• Birgitte Amalie Fristrup Thorn
4. term, English, Master (Master Programme)
C.S. Lewis’s 'The Lion, the Witch and the Wardrobe' (1950) and J.K. Rowling’s 'Harry Potter and the Order of the Phoenix' (2003) were written in very different historical and socio-political contexts, which would initially lead to the assumption that these texts display very different ideologies. By means of a textual analysis, fantasy theory and a consideration of their individual context, this thesis sets out to examine the representation of young children in these fantasy works, especially as to ideas of (gendered) identity formation and growing up, in order to demonstrate that they in fact display identical and conservative ideologies. Furthermore, it discusses whether these conservative fantasies could be considered subversive despite being dismissed as such by theorists such as Rosemary Jackson and Lucie Armitt.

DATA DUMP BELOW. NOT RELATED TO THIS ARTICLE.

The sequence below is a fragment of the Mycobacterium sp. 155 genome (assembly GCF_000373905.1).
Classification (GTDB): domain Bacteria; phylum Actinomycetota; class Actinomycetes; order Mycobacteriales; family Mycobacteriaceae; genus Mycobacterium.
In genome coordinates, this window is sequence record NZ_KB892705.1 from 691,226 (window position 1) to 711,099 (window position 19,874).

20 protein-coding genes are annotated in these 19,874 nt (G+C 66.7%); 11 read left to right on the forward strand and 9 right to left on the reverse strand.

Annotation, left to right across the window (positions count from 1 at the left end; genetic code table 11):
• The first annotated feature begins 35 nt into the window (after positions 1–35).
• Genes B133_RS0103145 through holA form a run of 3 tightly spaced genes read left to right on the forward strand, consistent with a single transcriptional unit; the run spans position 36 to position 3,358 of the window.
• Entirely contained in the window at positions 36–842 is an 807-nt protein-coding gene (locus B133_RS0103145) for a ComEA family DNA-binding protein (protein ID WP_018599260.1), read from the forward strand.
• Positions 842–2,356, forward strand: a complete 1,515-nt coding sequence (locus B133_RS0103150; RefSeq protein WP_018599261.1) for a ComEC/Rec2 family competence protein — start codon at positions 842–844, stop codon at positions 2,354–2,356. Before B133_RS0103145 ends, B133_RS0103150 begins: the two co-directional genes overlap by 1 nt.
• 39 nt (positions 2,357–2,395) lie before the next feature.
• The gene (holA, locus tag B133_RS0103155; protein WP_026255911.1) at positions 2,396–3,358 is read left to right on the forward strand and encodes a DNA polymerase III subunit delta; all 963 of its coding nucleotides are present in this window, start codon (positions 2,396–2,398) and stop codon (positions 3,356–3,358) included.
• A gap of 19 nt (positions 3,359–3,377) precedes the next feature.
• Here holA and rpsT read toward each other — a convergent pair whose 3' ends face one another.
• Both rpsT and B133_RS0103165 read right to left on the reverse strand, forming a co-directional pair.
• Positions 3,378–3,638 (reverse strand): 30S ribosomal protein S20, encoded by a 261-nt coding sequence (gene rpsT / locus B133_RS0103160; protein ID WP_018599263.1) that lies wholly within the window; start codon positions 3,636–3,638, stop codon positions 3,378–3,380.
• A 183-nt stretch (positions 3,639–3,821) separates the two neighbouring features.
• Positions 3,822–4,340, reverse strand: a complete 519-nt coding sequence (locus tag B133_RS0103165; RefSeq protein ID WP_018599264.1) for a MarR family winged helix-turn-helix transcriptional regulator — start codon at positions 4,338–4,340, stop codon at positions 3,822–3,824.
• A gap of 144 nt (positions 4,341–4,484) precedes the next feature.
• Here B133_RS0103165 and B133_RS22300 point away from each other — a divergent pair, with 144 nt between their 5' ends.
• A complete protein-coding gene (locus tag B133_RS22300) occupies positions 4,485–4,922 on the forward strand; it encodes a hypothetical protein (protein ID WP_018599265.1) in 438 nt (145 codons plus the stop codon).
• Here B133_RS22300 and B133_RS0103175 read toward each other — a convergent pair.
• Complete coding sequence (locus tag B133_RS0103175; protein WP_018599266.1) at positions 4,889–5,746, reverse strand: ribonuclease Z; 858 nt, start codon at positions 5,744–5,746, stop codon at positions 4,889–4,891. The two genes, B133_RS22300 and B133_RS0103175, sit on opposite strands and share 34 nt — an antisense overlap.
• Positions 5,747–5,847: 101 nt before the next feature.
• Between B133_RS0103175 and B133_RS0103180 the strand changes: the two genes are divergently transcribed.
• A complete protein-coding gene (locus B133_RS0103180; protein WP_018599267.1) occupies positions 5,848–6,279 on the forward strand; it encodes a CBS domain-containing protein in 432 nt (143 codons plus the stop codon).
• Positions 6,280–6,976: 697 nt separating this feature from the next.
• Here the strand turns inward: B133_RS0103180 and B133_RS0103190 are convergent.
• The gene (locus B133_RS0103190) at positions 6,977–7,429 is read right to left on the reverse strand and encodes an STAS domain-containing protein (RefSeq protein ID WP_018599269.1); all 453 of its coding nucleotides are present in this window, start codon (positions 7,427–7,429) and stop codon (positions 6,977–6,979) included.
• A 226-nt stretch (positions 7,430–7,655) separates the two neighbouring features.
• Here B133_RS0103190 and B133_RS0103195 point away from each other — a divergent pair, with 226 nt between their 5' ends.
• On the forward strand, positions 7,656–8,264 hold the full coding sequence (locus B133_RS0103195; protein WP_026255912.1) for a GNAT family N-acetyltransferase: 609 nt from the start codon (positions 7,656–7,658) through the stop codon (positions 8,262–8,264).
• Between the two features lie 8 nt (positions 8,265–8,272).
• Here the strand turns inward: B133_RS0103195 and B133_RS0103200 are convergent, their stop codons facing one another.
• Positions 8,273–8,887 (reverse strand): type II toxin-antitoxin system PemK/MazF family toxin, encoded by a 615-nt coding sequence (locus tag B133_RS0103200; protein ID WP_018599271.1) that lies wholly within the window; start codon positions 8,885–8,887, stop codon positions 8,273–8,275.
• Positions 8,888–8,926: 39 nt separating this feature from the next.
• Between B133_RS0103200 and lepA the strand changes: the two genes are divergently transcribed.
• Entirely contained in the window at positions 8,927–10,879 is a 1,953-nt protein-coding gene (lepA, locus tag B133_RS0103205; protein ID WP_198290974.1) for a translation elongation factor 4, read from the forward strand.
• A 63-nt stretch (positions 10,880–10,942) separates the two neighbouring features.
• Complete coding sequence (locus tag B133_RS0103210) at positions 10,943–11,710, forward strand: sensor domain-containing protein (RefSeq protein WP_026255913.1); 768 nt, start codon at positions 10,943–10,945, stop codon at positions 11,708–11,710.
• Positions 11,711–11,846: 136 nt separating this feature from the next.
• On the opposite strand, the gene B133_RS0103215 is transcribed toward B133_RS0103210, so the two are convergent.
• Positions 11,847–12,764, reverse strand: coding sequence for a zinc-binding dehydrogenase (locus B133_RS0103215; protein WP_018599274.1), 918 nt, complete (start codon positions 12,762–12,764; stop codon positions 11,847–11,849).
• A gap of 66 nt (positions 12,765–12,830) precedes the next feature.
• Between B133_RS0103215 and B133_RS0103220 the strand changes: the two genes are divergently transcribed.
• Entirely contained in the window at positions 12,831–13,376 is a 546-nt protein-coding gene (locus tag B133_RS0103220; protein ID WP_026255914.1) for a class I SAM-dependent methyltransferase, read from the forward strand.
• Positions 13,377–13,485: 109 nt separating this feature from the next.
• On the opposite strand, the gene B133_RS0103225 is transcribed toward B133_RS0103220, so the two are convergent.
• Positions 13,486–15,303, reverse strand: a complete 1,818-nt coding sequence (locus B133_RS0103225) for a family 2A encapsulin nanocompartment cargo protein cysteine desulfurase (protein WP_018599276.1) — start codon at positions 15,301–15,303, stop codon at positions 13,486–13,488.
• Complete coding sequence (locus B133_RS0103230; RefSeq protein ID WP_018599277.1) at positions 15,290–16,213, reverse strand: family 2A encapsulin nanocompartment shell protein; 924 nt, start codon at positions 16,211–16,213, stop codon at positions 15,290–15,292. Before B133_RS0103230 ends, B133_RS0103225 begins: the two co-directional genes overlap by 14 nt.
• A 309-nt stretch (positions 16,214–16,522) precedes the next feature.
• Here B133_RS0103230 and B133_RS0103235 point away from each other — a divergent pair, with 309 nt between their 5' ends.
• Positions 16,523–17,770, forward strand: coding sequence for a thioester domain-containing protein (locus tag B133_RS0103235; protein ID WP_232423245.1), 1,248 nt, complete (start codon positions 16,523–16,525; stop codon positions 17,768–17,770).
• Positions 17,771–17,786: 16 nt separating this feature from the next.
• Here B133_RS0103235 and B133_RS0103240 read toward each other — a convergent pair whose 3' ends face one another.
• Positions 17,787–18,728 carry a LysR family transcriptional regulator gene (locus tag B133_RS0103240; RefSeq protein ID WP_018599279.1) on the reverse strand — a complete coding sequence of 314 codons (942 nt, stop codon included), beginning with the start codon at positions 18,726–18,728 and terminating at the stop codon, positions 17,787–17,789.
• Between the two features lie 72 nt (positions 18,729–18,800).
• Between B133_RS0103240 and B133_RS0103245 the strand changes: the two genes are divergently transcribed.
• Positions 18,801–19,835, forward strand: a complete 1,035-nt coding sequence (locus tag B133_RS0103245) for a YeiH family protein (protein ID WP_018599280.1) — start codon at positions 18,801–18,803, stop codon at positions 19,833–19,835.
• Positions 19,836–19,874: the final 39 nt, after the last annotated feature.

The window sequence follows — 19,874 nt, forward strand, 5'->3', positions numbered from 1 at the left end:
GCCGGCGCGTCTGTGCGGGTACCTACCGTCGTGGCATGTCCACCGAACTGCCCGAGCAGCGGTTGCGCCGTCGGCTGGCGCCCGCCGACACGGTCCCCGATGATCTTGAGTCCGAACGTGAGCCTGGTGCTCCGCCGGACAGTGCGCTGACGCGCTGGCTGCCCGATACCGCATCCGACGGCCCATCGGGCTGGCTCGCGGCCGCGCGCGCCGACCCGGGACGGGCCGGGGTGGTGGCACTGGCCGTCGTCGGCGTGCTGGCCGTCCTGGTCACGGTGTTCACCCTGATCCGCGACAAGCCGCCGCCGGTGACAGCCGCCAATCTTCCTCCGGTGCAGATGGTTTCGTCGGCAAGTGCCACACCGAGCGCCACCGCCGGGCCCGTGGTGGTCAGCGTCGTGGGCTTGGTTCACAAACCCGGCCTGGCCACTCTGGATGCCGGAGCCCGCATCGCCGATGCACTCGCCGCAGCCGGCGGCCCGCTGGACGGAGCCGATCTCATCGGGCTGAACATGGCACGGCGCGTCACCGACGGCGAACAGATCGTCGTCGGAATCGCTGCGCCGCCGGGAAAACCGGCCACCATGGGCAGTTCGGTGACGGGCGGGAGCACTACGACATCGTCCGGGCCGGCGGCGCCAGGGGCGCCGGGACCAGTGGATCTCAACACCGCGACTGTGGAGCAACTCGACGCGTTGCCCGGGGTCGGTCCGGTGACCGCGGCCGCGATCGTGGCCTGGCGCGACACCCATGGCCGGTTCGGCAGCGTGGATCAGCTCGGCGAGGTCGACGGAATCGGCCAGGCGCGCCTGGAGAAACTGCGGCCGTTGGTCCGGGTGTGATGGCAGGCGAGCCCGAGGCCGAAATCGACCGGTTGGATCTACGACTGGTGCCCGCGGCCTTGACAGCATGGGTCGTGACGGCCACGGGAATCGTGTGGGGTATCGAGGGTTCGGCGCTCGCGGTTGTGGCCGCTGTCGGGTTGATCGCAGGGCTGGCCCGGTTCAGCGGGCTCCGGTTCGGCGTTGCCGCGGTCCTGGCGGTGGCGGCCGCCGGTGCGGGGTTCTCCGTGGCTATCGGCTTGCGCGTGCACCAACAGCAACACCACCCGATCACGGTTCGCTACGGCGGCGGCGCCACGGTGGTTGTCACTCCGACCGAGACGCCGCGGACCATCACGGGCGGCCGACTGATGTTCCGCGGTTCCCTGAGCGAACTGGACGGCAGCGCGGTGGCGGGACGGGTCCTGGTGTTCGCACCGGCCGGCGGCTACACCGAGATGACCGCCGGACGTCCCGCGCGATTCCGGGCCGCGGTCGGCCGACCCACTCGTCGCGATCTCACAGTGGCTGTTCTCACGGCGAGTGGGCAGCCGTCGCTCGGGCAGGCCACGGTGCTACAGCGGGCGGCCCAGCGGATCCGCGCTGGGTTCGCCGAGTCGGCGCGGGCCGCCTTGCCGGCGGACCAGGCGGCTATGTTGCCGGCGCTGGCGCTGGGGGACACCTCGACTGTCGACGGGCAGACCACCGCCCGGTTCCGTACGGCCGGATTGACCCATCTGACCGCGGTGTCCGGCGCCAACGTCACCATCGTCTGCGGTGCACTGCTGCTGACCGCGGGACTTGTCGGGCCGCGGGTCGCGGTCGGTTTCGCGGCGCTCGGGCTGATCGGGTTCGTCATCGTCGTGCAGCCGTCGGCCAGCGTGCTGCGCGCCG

Publication date2010
Publishing institutionAalborg Universitet
ID: 19881605